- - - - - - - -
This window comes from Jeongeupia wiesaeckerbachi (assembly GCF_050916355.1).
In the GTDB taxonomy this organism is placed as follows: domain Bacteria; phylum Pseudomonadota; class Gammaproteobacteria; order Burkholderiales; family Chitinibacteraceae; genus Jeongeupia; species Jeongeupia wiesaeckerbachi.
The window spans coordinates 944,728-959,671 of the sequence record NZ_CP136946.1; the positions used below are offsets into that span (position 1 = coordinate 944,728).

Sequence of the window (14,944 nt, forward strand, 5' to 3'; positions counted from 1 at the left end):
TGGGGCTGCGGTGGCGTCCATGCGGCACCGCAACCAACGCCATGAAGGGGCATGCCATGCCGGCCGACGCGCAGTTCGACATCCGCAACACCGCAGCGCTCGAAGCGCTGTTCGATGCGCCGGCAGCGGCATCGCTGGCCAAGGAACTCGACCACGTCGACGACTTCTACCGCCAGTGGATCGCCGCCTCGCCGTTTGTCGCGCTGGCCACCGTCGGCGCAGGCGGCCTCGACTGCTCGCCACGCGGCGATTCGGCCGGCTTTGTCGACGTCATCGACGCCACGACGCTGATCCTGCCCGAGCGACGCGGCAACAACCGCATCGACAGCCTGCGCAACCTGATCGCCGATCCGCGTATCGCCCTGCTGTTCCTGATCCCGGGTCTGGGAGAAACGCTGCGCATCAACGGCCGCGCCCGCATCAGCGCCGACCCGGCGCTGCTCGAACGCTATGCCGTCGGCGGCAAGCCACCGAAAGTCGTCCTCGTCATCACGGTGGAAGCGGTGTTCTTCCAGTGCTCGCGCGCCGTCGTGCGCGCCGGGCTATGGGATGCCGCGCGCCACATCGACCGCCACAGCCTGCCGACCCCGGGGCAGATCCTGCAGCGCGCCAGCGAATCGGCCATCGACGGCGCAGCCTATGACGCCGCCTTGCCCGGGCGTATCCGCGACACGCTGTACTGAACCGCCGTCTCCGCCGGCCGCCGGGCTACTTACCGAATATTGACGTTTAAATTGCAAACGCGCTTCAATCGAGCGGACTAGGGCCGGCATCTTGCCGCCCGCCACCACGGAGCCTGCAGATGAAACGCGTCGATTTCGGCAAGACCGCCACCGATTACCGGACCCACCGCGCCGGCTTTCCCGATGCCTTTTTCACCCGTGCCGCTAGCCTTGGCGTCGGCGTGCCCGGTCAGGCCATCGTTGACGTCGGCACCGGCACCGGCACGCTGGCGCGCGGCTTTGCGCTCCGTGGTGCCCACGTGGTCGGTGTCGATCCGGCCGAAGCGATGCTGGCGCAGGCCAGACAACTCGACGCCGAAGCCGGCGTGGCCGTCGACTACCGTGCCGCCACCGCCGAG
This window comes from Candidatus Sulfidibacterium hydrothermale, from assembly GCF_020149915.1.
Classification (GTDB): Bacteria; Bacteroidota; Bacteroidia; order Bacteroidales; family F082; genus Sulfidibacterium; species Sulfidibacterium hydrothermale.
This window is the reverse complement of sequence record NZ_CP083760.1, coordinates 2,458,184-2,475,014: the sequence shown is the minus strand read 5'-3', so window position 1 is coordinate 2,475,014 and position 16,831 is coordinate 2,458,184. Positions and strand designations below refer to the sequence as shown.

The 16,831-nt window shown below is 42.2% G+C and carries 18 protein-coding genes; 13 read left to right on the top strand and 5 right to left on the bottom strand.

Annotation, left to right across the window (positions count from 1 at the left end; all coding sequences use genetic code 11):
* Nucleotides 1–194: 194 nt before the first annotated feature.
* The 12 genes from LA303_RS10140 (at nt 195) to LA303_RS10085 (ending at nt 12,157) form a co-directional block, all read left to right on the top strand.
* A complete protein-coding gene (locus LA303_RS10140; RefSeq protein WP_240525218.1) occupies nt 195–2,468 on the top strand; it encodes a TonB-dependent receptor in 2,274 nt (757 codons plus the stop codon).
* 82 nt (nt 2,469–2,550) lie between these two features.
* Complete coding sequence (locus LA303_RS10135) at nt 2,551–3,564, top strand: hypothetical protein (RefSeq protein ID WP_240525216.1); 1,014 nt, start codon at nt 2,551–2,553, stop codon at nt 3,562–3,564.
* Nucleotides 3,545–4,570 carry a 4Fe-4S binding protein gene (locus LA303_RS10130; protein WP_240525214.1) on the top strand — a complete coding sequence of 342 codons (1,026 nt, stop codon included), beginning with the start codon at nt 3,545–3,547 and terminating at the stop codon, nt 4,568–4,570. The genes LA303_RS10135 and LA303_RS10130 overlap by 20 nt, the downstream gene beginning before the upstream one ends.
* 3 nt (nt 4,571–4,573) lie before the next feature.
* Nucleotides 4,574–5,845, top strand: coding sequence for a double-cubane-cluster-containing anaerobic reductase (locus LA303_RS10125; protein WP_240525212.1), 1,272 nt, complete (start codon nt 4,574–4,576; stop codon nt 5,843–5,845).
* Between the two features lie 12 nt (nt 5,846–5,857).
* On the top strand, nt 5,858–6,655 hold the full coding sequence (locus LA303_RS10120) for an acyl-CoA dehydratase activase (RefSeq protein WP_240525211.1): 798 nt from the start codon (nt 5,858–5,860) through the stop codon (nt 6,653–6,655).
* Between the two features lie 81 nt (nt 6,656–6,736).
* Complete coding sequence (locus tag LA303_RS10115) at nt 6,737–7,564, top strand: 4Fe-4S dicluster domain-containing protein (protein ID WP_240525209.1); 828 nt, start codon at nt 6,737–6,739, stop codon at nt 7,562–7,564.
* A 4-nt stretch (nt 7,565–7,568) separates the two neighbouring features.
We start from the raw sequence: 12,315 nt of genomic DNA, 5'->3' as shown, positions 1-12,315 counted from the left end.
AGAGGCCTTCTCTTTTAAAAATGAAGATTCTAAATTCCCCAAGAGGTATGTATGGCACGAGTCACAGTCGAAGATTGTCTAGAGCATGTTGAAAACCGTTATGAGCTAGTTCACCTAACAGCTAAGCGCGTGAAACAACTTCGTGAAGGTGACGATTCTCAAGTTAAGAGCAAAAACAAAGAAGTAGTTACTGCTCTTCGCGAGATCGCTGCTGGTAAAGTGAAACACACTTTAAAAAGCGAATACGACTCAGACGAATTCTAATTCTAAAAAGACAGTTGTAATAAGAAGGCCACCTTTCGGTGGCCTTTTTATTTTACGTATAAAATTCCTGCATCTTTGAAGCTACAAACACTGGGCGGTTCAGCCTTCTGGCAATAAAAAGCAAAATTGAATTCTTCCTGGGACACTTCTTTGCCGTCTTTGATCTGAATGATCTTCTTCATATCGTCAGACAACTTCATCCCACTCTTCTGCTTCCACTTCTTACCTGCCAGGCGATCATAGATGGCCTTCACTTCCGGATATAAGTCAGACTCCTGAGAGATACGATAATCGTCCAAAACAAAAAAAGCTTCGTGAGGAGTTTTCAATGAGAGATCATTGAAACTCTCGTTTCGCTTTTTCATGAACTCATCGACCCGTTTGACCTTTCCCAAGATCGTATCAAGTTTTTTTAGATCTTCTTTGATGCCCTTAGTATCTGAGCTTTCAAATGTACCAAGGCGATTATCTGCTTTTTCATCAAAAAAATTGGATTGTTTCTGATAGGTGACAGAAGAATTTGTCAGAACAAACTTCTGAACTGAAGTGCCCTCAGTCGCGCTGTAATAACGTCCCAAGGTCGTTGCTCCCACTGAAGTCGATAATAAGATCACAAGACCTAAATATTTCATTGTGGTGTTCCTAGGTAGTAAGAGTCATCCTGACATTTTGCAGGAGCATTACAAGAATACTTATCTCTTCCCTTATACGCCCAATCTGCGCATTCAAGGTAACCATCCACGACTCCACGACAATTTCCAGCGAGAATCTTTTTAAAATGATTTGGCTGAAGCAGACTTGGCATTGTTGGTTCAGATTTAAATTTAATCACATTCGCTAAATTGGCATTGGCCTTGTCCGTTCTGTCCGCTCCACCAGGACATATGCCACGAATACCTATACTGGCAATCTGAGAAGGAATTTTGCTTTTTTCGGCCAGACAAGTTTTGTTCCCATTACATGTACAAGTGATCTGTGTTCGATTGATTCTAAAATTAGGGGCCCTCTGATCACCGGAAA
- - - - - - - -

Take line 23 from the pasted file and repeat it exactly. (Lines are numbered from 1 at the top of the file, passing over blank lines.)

* A 4-nt stretch (nt 7,565–7,568) separates the two neighbouring features.